Morse Family Day If you haven't visited Winter Park's Charles Hosmer Morse Museum because of rebellious offspring, you are now out of excuses; on Family Day you can visit for free with your rugrats in tow. "Most people think that they can't take kids to a glass museum, but they should grow up visiting local museums … with their parents, of course," said Catherine Hinman, head of the museum's public relations department. The McKean Pavilion plays host to arts and crafts relating to the exhibits, such as stained glass—window creation and pottery-making, while parents listen to live music by Westin Grand Bohemian regular Wes Hamrick. Museum docents lead guided tours on the hour until 1 p.m., or visitors can head off on their own for a scavenger hunt, thanks to special brochures created for the occasion. (10 a.m. at Charles Hosmer Morse Museum of American Art; free; 407-645-5311)


The Heinz Rehfuss Singing Actor Awards It's been impossible for the fever of American Idol not to alter our sensibilities about vocal competitions, and the Orlando Opera has joined the "popular opinion rules" bandwagon this year at its annual event. Young singers/actors from around the country who have moved up in the previous rounds held in Philadelphia, Orlando and New York give it their all this weekend, competing for cash awards and a contract as a resident artist with Orlando Opera. It's an Orlando-based contest that was founded as a legacy to the late bass-baritone Heinz Rehfuss funded by the estate of the legendary artist under the direction of Orlando Opera's Robert Swedberg. In addition to the judges' critical selections, the audience will vote on their favorite talent, who will also be awarded as such. Consider it a highbrow American Idol, and that's a good thing.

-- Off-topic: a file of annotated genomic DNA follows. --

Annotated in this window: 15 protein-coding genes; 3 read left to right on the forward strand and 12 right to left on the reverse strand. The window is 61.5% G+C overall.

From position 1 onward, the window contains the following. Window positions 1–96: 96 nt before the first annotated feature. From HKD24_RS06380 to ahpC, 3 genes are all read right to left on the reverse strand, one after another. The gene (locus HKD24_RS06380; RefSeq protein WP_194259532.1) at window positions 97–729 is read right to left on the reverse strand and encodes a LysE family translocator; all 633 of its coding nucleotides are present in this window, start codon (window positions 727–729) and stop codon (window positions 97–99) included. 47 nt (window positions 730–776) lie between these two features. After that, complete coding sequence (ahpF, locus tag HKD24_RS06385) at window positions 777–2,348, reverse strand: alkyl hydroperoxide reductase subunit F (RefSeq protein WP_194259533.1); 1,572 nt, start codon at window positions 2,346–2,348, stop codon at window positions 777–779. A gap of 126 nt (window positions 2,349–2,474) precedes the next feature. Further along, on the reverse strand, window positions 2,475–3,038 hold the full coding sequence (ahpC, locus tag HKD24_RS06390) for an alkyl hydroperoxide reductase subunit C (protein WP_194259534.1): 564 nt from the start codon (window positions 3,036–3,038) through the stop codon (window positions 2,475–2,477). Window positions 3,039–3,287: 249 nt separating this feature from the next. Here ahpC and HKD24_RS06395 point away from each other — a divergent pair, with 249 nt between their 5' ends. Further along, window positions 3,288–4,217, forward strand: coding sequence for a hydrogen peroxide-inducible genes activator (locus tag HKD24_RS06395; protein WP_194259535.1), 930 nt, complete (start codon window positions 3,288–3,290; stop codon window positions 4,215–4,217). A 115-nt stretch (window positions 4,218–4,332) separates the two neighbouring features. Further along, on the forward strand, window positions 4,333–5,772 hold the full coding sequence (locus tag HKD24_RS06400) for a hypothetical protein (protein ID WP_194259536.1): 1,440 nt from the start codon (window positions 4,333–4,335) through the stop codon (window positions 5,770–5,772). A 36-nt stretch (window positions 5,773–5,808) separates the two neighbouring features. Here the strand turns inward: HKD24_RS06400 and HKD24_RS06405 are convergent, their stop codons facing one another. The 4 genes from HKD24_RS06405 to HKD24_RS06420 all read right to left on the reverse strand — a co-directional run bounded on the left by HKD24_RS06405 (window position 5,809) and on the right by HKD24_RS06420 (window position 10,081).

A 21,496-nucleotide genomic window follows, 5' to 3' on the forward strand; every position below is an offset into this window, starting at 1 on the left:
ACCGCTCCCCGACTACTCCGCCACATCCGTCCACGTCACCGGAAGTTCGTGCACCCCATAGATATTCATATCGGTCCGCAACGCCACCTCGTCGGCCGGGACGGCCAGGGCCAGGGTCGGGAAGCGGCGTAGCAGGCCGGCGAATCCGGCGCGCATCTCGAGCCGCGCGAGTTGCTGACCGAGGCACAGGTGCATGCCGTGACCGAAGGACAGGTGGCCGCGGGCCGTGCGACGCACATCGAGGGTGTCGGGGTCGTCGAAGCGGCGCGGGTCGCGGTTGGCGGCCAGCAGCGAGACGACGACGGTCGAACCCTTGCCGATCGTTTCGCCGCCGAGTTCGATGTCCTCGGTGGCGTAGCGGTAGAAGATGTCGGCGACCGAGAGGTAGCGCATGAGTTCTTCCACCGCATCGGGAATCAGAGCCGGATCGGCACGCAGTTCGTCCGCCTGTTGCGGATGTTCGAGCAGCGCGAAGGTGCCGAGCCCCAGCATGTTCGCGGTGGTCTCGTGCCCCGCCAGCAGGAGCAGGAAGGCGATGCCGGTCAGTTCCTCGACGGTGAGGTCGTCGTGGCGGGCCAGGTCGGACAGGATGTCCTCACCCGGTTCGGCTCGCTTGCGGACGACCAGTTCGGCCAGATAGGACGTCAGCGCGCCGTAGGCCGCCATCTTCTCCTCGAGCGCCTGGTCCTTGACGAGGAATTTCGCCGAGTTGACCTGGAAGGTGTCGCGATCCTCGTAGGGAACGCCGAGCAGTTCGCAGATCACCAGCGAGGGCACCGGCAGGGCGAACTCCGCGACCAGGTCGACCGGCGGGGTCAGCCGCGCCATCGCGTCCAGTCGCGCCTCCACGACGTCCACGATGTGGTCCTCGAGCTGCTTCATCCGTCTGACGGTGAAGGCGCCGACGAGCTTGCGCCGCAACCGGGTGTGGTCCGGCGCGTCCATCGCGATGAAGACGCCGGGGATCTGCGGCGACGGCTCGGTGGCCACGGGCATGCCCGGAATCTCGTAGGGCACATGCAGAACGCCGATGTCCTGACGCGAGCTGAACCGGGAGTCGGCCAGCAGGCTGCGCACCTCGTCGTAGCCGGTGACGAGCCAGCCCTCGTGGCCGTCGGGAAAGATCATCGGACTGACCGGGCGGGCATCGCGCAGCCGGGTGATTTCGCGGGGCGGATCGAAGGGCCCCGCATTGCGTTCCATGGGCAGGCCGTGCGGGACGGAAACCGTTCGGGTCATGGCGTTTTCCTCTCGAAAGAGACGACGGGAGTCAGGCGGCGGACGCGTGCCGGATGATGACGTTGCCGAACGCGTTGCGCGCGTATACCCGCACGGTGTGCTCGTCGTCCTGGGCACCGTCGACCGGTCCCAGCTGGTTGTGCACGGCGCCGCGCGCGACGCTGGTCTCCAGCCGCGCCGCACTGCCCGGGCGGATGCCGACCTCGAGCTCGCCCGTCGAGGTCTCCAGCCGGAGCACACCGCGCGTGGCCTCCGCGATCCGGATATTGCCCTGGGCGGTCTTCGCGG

(2 p.m. at Dr. Phillips Center for Performing Arts; free; 407-426-1717)



Will's 666 Party While some people may choose to celebrate the day worshiping Satan, sacrificing barnyard animals or watching The Omen, most of us will treat this rare occurrence as an excuse to let our hedonistic side take over (as if we needed another one). Will Walker is one of the people in that second category, and he's inviting everyone to celebrate at his place. Exercise, don't exorcise, those drinking demons alongside some of the hottest demonic go-go girls around. Local artists will have some particularly evil artwork on display, just for the occasion. Asphalt, Vascular Symphony and Mecca Nism and Her Rusty Tears will perform. Sure, you have to go to work the next day, but those devil horns will probably have gone back into hiding by then. (8 p.m. at Will's Pub; $5; 407-898-5070)

Contributors: Jason Ferguson, Amber Foster, Steve Schneider, Lindy T. Shepherd, Jessica Bryce Young